Interestingly, kisspeptin signalling also occurs in key behavioural (e.g. limbic) structures of the brain and can influence reproductive hormone release.12 With this finding, we became particularly interested in how kisspeptin may modulate human behavioural processing encompassing sex and emotions.

Using functional magnetic resonance imaging and a range of psychometric methods, we found that kisspeptin could enhance human limbic brain activity specifically when men viewed sexually stimulating images as well as non-sexual images of couples bonding (Figure 4). Furthermore, kisspeptin’s ability to enhance limbic brain activity correlated with reward metrics, improved mood and reduced sexual aversion.13

Our human data, combined with studies in animals,14–17 therefore suggest that kisspeptin can also modulate sexual and emotional processing, thereby integrating these with reproduction, perhaps to ensure survival of the species, or at least contributing to an urge for sexual activity. This opens up the exciting possibility that kisspeptin-based therapies may help patients with psychosexual dysfunction

ROLES BEYOND THE BRAIN

Kisspeptin also has roles in reproductive tissues beyond the brain, with studies implicating kisspeptin signalling in ovarian and uterine function, embryo implantation and placentation, as well as in testicular and sperm function.18 Therefore, kisspeptin modulates not only central reproductive effects, but also acts directly on reproductive organs.

LOOKING TO THE FUTURE

Danny Welch and colleagues in 1996 surely had no idea that, two decades after identifying the kisspeptin gene for its anti-metastatic effects, kisspeptin would be the subject of such excitement in the field of reproduction. Nearly 2,000 papers have been published since then, collectively demonstrating the crucial and multi-faceted roles of kisspeptin.

Indeed, last year, together with other kisspeptin researchers, we organised the 3rd World Kisspeptin Conference in Orlando (FL, USA), which was perhaps the equivalent of a ‘Kisspeptin Disney World’ such was the academic excitement experienced by all!

One particular area of excitement is how we can develop this basic, translational and clinical kisspeptin research into practice, for the benefit of our patients. In beginning to answer this, several studies have demonstrated that kisspeptin-based therapies may have a role in idiopathic hypogonadotrophic hypogonadism, hypothalamic amenorrhoea, hyperprolactinaemia, in vitro fertilisation, polycystic ovarian syndrome and psychosexual disorders.10,13,19,20 Translating these possibilities into routine clinical use will be the challenge for the next decade of kisspeptinology.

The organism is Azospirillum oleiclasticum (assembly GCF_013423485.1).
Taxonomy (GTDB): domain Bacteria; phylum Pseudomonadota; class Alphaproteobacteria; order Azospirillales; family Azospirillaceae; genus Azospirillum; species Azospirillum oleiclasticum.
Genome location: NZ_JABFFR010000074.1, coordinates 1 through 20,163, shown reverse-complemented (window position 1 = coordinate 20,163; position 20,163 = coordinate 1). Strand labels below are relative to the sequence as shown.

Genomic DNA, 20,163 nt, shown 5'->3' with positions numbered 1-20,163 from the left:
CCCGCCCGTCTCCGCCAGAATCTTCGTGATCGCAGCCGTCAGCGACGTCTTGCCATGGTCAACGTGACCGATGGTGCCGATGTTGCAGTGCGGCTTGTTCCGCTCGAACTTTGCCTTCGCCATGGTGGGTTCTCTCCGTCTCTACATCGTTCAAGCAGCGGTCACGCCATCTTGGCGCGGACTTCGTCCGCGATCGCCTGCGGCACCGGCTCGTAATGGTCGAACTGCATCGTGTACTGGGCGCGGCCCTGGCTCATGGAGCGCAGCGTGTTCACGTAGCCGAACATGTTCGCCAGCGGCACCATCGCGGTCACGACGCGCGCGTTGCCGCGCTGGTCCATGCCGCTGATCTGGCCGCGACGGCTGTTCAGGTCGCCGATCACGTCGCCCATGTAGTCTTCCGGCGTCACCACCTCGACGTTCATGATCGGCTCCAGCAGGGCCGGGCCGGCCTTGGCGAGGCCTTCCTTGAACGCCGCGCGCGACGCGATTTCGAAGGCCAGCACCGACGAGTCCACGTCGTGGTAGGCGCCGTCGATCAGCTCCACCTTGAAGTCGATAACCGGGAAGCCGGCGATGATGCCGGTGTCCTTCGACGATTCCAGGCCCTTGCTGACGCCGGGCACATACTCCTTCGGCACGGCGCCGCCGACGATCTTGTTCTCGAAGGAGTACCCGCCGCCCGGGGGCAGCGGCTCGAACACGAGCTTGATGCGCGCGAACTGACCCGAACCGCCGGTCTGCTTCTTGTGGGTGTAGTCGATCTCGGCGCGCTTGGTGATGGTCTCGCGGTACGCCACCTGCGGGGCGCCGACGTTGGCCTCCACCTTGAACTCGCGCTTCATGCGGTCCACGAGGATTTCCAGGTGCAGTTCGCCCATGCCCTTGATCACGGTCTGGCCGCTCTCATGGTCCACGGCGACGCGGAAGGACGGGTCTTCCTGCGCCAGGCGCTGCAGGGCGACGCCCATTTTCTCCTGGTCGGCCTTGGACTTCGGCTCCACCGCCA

So is kisspeptin, indeed, the master regulator of reproduction? Certainly, its newly identified roles in reproductive hormone and organ control, feedback mechanisms and integration with metabolism, as well as in sexual and emotional behaviours, would suggest it may indeed be precisely that.

Alexander N Comninos, Consultant Endocrinologist and Honorary Senior Lecturer, Imperial College Healthcare NHS Trust and Imperial College London

Waljit S Dhillo, Professor of Endocrinology and Metabolism, Imperial College London

REFERENCES

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  2. de Roux N et al. 2003 Proceedings of the National Academy of Sciences of the USA 100 10972–10976.
  3. Seminara SB et al. 2003 New England Journal of Medicine 349 1614–1627.
  4. Topaloglu AK et al. 2012 New England Journal of Medicine 366 629–635.
  5. Silveira LG et al. 2010 Journal of Clinical Endocrinology & Metabolism 95 2276–2280.
  6. Dhillo WS et al. 2005 Journal of Clinical Endocrinology & Metabolism 90 6609–6615.
  7. Skorupskaite K et al. 2014 Human Reproduction Update 20 485–500.
  8. Abbara A et al. 2013 Advances in Experimental Medicine & Biology 784 63–87.
  9. Sonigo C et al. 2012 Journal of Clinical Investigation 122 3791–3795.
  10. Millar RP et al. 2017 Journal of the Endocrine Society 1 1362–1371.
  11. Comninos AN et al. 2014 Human Reproduction Update 20 153–174.
  12. Comninos AN et al. 2016 Brain Structure & Function 221 2035–2047.
  13. Comninos AN et al. 2017 Journal of Clinical Investigation 127 709–719.
  14. Pineda R et al. 2017 Neuroendocrinology 104 223–238.
  15. Comninos AN & Dhillo WS 2018 Neuroendocrinology 106 195–202.
  16. Adekunbi DA et al. 2018 Journal of Neuroendocrinology 30 doi: 10.1111/jne.12572.
  17. Hellier V et al. 2018 Nature Communications 9 400.
  18. Mei H et al. 2013 Frontiers in Endocrinology 4 198.
  19. Jayasena CN et al. 2014 Journal of Clinical Investigation 124 3667–3677.
  20. Jayasena CN et al. 2014 Journal of Clinical Endocrinology & Metabolism 99 E953–E961.